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This is a food truck that will have tongues and tails wagging. Duck neck and chicken hearts on the menu

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reidathegolden(SEATTLE) — While most Seattle residents are fast asleep under their 800-thread count comforters during the wee hours of Saturday morning, Dawn Ford is crawling out of bed.

By 3:30 a.m., Dawn has showered, brushed her teach, thrown her reddish-brown hair into a messy bun and painted her face with makeup. Wearing sweats and comfortable sneakers, she pulls out of her driveway and makes the five-minute commute to her office. The streets are quiet and empty of people, save for a few homeless residents and those drunk souls who couldn’t find Ubers after the local dive bars closed.

Arriving to work, she turns off the alarm and starts making a to-do list on the dry erase board hanging on the wall. She ties an apron around her waist and fires up the oven before grabbing her ingredients from around the kitchen.

Flour? Check.

Eggs? Check.

Cheese? Check.

Time to start baking.

It’s a true labor of love for this 38-year-old dog lover, who owns and operates the dog treat company “The Seattle Barkery” with her husband, Ben.

The couple, who spend their weekends baking and decorating treats for their business, came up with the idea for the upscale dog treat company after discovering a hole in the marketplace.

Several years ago, Dawn and Ben had owned their own dog walking service, and at the end of each walk, would give their doggy clients what they had thought were “natural, organic” treats. But when they discovered those treats were poor quality or had been recalled, they were horrified.

Then Dawn had a thought.

“How hard could it be to make our own?”

Turns out: hard.

“We had all the taste testers we could want with our business,” said Dawn. “[But] dog treat recipes can be really complicated and have a lot of ingredients that you don’t necessarily have on hand… like bone broth or brewer’s yeast.”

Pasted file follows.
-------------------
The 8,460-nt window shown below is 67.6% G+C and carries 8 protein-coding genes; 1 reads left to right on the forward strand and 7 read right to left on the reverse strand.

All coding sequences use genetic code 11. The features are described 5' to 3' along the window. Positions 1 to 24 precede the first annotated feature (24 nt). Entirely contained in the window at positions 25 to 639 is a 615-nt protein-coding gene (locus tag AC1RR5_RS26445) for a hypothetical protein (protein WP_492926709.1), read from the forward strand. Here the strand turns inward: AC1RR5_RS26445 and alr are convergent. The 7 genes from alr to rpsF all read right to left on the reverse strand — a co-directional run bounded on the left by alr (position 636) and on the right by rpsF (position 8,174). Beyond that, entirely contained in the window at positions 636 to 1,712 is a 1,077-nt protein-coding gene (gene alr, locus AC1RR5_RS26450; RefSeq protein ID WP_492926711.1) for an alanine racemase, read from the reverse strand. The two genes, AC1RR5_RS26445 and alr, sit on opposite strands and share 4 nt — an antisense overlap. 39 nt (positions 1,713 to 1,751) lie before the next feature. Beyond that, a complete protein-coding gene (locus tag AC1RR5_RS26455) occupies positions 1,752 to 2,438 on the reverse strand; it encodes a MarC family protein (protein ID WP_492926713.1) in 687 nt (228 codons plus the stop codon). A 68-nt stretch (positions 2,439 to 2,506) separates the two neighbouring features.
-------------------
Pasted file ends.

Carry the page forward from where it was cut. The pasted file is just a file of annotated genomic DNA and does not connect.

Dawn wrestled with the various online recipes and couldn’t understand why the dogs weren’t enjoying the expensive and hard-to-make treats, so she started researching what human foods dogs were allowed to eat.

“Dogs love human food,” began Dawn, “so how can we make this more appealing for them and simple for me?”

Cheese, peanut butter and apple were high on the list.

The Fords took their new recipes – cheesy donuts with grain free flour and peanut butter apple bites – to the local farmers market and sold out every weekend.

But the long set-up and tear-down hours of the farmers market started to take their toll on Dawn and Ben. The Seattle rain certainly didn’t help either. That’s when Dawn noticed the food trucks at the farmers market and became green with envy. Those food trucks would be the last ones in and the first ones out, according to Dawn, and all they had to do was open their windows. She realized maybe they too could capitalize on the ease of a food truck… albeit for dogs.

The Fords starting combing through Craigslist’s ads, finally settling on a well-used, dark turquoise former maintenance truck that lovingly came with the name “Buster.”